Capitals make their mark as the decorative crowns of columns; bases serve as visual transitions and foundations. However, both these elements must also fulfill important mechanical roles, which means there's more to specifying them than ordering the right architectural order. Whether you need capitals and bases for a new installation or to replace aged or lost units on existing columns, some comments from industry experts can help make sense of the varied materials and casting options in this classic but changing marketplace.
After decades of service, the most common historic columns—hollow types composed of wood staves—frequently fall prone to failing bases and column ends, but the reason is not the materials themselves. As Jeffrey Davis of Chadsworth Columns in Wilmington, NC, explains, "Most of the time when clients report deteriorating base moldings, I find that somebody along the line has closed off the ventilation at the top of the column shaft."
Ventilation is critical to release moisture that collects inside the column from condensation on the interior surface, rain infiltration, and even moisture absorption from foundation masonry. When this moisture gets trapped inside the column, problems begin if there is no path out. "Moisture that condenses on the interior surface will run down the inside and sit on the base molding," says Davis, "that is why deterioration appears first at column bases. If we put a non-deteriorating material underneath, but do not fix the problem at the top, moisture is still going to run down, but it is going to sit where the shaft begins and start eating up the bottom of the shaft."
As Davis further explains, in classic column installations there are usually two ways to ventilate at the base: either by incorporating a space under the base or by creating a space between the plinth and the base. The first system is the most common, and manufacturers almost always carry footed bases expressly designed to promote ventilation. The second system comes into play when the base is specified to be a solid material like marble or granite. Adds Davis, "If the client prefers the system where you have the space between the plinth and the base molding, then a lot of times they won't have to have the ventilation at the top because water is going to just run right down and out that space. But our preference—and the preference of all column manufacturers—is that there is ventilation at the bottom and the top of the column."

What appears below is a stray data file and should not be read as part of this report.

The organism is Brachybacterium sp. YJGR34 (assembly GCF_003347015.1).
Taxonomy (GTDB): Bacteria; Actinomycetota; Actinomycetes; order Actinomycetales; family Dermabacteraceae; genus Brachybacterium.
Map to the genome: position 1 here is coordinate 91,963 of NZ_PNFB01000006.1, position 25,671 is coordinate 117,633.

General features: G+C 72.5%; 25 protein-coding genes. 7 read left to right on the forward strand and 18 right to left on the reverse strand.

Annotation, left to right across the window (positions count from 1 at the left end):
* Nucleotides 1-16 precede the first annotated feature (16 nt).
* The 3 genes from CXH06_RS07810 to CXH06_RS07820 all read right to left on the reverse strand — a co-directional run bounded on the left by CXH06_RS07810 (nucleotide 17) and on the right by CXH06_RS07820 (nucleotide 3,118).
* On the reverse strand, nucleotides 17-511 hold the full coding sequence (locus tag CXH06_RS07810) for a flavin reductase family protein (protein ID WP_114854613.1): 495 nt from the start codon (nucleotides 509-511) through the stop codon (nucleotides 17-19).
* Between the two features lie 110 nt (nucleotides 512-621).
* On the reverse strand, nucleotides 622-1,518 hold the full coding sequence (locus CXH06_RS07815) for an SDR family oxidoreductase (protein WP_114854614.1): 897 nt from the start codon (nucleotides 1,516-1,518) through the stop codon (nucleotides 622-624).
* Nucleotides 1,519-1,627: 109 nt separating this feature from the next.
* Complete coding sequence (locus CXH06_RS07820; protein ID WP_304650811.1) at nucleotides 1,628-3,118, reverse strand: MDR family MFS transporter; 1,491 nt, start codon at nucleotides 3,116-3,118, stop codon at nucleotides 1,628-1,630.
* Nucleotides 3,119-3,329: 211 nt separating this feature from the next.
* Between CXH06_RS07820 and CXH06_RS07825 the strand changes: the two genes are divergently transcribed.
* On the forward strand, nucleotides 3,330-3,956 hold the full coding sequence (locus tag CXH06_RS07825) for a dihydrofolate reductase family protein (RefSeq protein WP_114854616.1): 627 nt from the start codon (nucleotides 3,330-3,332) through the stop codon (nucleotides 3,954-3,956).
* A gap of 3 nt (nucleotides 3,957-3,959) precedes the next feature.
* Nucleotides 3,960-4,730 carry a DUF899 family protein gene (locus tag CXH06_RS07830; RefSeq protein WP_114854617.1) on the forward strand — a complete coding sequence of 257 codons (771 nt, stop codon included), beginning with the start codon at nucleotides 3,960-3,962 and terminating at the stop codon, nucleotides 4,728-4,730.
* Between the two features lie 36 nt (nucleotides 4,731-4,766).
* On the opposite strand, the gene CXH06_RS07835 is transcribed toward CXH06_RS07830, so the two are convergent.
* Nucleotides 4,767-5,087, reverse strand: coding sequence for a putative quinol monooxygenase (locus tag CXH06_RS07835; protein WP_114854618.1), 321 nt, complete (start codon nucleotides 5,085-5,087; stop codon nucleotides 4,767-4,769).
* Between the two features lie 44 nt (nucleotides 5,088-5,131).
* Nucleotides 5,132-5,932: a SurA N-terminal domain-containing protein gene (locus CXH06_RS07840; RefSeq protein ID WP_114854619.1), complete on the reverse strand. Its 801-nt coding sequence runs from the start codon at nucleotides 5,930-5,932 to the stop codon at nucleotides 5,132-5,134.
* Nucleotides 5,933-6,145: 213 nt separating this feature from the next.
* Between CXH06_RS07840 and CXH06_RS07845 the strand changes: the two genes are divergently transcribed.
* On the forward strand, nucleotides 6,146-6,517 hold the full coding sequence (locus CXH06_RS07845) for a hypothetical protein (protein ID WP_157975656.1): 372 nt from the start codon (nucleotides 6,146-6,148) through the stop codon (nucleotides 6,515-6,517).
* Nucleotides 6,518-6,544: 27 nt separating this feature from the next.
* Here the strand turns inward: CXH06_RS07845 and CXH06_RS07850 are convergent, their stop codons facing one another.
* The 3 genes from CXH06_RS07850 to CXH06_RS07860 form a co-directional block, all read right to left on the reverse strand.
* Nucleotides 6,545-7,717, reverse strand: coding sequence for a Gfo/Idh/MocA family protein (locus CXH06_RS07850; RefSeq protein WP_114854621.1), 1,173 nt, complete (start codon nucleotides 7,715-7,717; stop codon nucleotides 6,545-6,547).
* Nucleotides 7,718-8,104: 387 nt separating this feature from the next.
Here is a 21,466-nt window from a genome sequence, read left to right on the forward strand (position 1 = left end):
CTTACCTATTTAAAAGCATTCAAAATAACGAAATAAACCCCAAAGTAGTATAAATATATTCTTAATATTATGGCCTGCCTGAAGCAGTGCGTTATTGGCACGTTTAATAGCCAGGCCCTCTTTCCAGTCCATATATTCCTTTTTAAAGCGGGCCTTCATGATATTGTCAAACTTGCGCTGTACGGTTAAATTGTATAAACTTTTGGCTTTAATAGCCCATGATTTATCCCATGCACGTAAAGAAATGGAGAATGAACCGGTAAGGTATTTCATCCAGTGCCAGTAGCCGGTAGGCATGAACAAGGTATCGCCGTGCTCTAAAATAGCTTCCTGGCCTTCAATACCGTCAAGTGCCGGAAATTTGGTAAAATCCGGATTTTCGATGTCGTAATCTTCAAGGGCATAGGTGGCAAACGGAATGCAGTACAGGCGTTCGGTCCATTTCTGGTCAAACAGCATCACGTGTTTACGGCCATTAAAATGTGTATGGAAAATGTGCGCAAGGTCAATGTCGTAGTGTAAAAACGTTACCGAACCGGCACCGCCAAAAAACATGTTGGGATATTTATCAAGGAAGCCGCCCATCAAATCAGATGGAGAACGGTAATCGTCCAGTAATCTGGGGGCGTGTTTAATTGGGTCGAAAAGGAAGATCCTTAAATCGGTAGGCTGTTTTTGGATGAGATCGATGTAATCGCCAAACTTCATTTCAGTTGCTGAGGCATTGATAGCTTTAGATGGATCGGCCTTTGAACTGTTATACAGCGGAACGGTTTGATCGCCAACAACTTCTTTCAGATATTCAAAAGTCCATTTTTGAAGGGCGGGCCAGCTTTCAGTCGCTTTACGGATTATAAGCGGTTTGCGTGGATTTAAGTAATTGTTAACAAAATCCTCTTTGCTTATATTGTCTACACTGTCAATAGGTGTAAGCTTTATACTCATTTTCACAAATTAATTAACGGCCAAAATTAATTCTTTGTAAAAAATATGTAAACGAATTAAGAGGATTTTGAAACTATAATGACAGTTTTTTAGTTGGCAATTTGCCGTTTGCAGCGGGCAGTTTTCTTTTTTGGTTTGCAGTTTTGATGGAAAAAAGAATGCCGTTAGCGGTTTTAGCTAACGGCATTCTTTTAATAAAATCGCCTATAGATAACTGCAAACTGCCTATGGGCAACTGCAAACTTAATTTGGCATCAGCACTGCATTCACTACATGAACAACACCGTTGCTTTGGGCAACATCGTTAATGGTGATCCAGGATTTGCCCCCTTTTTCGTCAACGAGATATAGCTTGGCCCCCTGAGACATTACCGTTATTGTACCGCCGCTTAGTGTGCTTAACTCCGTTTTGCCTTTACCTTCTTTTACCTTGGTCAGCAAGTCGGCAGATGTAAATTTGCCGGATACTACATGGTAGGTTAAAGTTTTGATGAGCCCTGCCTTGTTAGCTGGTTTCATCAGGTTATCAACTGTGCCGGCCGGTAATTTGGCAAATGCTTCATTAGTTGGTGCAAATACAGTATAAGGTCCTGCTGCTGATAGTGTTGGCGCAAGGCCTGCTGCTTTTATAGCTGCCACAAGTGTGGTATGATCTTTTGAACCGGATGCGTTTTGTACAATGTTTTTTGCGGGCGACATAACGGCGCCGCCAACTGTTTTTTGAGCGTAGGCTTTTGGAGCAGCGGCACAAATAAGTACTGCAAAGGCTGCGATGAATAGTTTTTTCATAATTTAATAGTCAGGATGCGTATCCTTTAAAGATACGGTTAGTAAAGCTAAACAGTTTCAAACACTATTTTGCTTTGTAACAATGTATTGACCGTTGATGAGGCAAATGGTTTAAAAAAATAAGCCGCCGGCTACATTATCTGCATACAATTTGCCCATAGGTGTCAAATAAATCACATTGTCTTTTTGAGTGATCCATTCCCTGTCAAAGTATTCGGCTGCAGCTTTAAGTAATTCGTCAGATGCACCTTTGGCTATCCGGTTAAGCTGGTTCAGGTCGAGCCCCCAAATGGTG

When columns, capitals and bases are made out of synthetics, such as resin composites or FRP (fiber reinforced polymer such as fiberglass), manufacturers say interior moisture is not a concern, and it is little more than a footnote for another traditional material, cast stone. Says David West of Haddonstone in Pueblo, CO, "Pretty much, there are no interior moisture issues for cast-stone columns and capitals going into vertical façades because, 99 percent of the time, the capital is completely covered by the structure above."
However, in certain instances columns might support a pergola. Says West, "Here some sort of waterproofing—such as flashing—needs to be considered at the top of the capital before any structure goes on top, so a rush of water does not go between the cast-stone capital and the reinforced concrete." Since pergolas are open-roofed structures akin to arbors, the concern is that the tops of the capitals would not otherwise be protected by a beam or other common building feature. "If water gets in and goes through a freeze-thaw cycle, that would be detrimental to the stone." He adds that it is not necessary to cover the whole capital&mdaash; just the top so as to block water from reaching the core.
West says that, in manufacturing columns, his company also includes a water-proofing additive in the cast-stone mixture. "The surface texture of cast stone is like natural limestone, which can appear to be relatively porous. The additive really repels a lot of water that penetrates the material itself." Moisture is not the only issue that has to be considered when specifying column bases; there is construction too. "No matter which company's products a client looks at," says Davis, "they need to consider whether the base is for a fiberglass column or for a wood column; they are two different types of installations." As he explains, with fiberglass columns the base molding and plinth go around the column shaft like a sleeve. For wood columns, the base sits underneath the shaft, so it has to be solid and load-bearing, and it also adds height.
According to Tim Bobo at HB&G Building Products, Inc. in Troy, AL, his company covers the spectrum of stock column materials, but its market leans towards split, non-load bearing, high-density polyurethane for bases. Nonetheless, clients turn to FRP when applications demand another kind of durability. "FRP is not our typical base and capital material," he says, "but we will use it for high-traffic areas, like strip malls, where the bases have to stand up to snow shovels, weed-eaters or skate-boarding kids."
In the case of cast stone, column bases (along with column shafts) may be supplied in vertical half-sections in order to wrap a steel support, or the bases may be one-piece when the haft is one-piece and structural. "In actual fact, though, it is not the cast-stone material that is load-bearing," explains West, "it is the hollow core, which is filled with reinforced concrete, so the load-bearing component is really going to be the center of the column itself." He notes that in these installations, the column requires an isolating medium between the reinforced concrete and the cast stone to accommodate the different coefficients of expansion.